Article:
"I think you incorporate the stats, but you can overdo the stats," he explains. "I try to use the numbers that tell the story. The basic stats--average, home runs, RBI--give you an idea. What I like to use is, 'What's this guy hitting with runners in scoring position?' It tells you what that guy can do with a runner on 2nd base, 3rd base, his approach to the game. Does he have the ability to come through with the clutch hit? It's really easy to overuse the numbers."

Meanwhile, many statheads doubt whether such a thing as a clutch hitter even exists--statistics show that with a large enough sample size, what you find is not that the perceived clutch hitters are consistently excellent in the clutch, but that their performance during those times varies as much as if the numbers had been drawn at random. I mention this to Rizzs, but he is undeterred.

"The numbers tell certain story if there's enough of them. Certain guys handle pressure differently than others." Players, he says, want to be in their comfort zone, and for many of them, pressure takes them out of it. "The great ones," he cites Ken Griffey, Jr. and Edgar Martinez, "are not ever outside that comfort zone. They take the comfort zone and move it."

He shifts gears, saying the same holds true in broadcasting. "The goal of any announcer, any great announcer like Dave, is that you've got to be there for the moment. There's only a handful of moments during the course of your career--you've got to be there for that moment and get it right. And everybody remembers those great moments."

As an example, he points to Niehaus' call of Edgar Martinez's game-winning double against the Yankees in the 1995 playoffs, and says that his moment, thus far, was Luis Sojo's double-turned-home-run that same year. (For footage of both calls, as well as comedian Bob Nelson's "low key" narration of the same plays, check out this Almost Live sketch.)

"You want to set the stage and rise to the moment--but not beyond it. You don't want to be a part of the action. The main goal of broadcaster is, you want to put the fan listening to the game on the radio in the front row."

Yet perhaps Niehaus' most memorable call followed a grand slam by Tino Martinez. Niehaus shouted, "Get out the mustard and the rye bread, grandma--it's grand salami time!" I asked Rizzs whether such a far-fetched and digressive bit of wordplay--however fun--might not be making the broadcaster part of the action. He insisted not.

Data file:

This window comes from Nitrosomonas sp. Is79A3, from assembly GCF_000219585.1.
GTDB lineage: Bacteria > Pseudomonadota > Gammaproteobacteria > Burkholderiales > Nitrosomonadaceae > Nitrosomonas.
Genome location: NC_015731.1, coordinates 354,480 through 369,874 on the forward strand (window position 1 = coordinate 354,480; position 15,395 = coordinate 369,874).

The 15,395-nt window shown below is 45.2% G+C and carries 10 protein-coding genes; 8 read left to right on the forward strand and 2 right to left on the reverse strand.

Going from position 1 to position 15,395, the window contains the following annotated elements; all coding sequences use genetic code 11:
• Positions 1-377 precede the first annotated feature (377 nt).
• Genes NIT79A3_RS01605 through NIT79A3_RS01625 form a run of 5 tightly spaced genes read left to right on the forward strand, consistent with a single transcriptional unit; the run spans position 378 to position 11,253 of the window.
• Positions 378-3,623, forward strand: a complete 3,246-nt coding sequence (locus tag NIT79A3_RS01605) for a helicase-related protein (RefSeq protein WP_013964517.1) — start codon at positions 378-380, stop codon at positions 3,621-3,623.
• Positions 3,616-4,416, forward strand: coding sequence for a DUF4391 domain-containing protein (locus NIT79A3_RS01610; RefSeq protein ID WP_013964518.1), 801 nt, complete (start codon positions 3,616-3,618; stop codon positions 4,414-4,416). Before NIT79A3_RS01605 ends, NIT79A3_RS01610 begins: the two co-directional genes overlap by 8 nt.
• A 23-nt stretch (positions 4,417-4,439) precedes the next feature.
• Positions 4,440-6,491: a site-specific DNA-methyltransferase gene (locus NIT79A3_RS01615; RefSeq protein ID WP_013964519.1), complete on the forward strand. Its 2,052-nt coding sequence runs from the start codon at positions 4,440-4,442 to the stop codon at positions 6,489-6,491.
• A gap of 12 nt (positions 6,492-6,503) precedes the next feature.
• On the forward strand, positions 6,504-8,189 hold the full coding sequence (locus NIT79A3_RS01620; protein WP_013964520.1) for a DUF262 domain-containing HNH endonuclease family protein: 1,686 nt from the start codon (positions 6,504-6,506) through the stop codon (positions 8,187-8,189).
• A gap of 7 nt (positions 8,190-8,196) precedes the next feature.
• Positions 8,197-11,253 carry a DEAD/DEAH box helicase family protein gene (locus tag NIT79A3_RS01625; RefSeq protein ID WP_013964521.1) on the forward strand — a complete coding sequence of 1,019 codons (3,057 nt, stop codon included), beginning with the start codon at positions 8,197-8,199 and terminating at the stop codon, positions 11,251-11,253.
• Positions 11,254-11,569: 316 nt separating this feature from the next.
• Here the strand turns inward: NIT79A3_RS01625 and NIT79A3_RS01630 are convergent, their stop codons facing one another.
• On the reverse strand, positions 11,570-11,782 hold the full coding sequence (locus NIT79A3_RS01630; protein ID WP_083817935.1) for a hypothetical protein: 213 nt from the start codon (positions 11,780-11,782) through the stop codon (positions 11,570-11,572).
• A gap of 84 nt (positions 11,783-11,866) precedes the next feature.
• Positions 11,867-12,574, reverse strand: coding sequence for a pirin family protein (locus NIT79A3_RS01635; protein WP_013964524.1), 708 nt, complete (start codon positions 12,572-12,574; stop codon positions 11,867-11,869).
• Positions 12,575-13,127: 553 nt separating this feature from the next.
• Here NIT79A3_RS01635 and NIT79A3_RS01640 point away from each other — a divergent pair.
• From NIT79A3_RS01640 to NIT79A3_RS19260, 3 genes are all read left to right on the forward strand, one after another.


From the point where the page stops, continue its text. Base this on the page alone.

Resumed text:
That Rizzs is so quick to praise and defend Niehaus is no surprise. Niehaus was a mentor to Rizzs, and Rizzs' reverence for his booth-mate is well-documented. "I'm Ed McMahon to Johnny Carson," he says. "I understand what it means to be the #2 guy. He's one of the greatest announcers of all time. My job is to complement Dave."

Rizzs did have one shot as the #1 guy, when he replaced Detroit broadcasting legend Ernie Harwell as the Tigers' play-by-play broadcaster. Harwell was being forced out of the job, and Rizzs says he told Harwell, "I feel sorry for the guy who has to replace you." Harwell then told Rizzs he should apply for the job. Rizzs got it, of course, but he and his partner, Bob Rathbun, weren't well received by Tigers fans, who were mad about losing their legend.

On opening day in 1992, Rizzs recalls, "There was a plane circling the ballpark, trailing a banner that said, "Where's Ernie?" They'd set up bleachers outside for the fans who were protesting wouldn't go inside ballpark. A local radio station passed out 10,000 Ernie Harwell faces on a stick. There was a big sign in centerfield, we want Ernie." After three years, Rizzs' contract wasn't renewed and the Tigers, under a new ownership that was determined to be more responsive to fans' wishes, brought back Harwell.

Thus, he returned to the Mariners just in time for their '95 playoff run, the first time the city had really been energized by the team. (He references the experience throughout the interview.) And, no surprise, he says he wants to stay.

"I love it here," he declares. "I love this city, the fans. The organization has been great to me. I raised my son here. I'm gonna raise my two grandkids here. I'm gonna die here."

It's a little weird to hear the glass-is-half-full Rizzs even mention death. But, like the rest of us, he's human. It's just that his outlook's a little brighter.